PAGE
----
Texas Judge Overturns Book Ban, Restores Literary Access in Libraries


Banned books are visible at the Central Library, a branch of the Brooklyn Public Library system, in New York City on Thursday, July 7, 2022. The books are banned in several public schools and libraries in the U.S., but young people can read digital versions from anywhere through the library. The Brooklyn Public Library offers free membership to anyone in the U.S. aged 13 to 21 who wants to check out and read books digitally in response to the nationwide wave of book censorship and restrictions. (AP Photo/Ted Shaffrey)
Reading Time: < 1 minute

In a recent legal development, a Texas judge has mandated the return of previously banned books to public library shelves across the state. The decision came after a lawsuit filed by several civil liberties groups contested the legitimacy of the book ban.

The case highlighted concerns regarding the suppression of free speech and the potential infringement of First Amendment rights. Now, critics of the ban argue that removing books from libraries stifled intellectual growth and hindered the public’s access to diverse perspectives. Many of the books pertain to African-American history and LGBTQIA+.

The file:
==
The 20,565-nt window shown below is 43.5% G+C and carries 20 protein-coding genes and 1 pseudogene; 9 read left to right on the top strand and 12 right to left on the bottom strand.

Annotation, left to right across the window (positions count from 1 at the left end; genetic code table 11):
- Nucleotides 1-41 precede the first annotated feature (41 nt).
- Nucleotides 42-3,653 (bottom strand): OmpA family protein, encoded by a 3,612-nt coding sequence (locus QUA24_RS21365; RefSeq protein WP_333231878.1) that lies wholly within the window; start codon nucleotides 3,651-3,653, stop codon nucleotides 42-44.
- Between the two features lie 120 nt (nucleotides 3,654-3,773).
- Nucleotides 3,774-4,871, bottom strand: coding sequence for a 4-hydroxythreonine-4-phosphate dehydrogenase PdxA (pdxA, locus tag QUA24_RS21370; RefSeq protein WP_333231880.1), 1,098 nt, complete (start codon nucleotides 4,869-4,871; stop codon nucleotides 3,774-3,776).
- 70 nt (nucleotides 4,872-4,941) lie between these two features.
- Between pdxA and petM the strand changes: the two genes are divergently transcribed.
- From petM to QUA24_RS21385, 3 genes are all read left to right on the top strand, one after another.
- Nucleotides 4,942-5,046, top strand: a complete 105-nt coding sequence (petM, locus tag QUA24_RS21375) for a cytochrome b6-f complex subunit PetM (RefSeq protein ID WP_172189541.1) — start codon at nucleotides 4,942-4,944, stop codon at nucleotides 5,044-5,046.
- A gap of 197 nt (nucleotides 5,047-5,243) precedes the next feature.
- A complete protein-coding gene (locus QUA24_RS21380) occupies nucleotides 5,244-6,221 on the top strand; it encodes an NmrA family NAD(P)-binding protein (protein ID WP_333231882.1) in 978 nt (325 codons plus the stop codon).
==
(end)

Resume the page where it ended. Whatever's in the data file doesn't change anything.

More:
The judge’s ruling emphasizes the importance of maintaining open access to information and supports their fundamental right to freedom of expression. As a result, libraries in Texas will once again be able to offer a wide range of literary works, fostering intellectual exploration, and the free exchange of ideas.

Click play to listen to the report from AURN White House Correspondent Ebony McMorris. For more news, follow @E_N_McMorris & @aurnonline.

advanced divider
advanced divider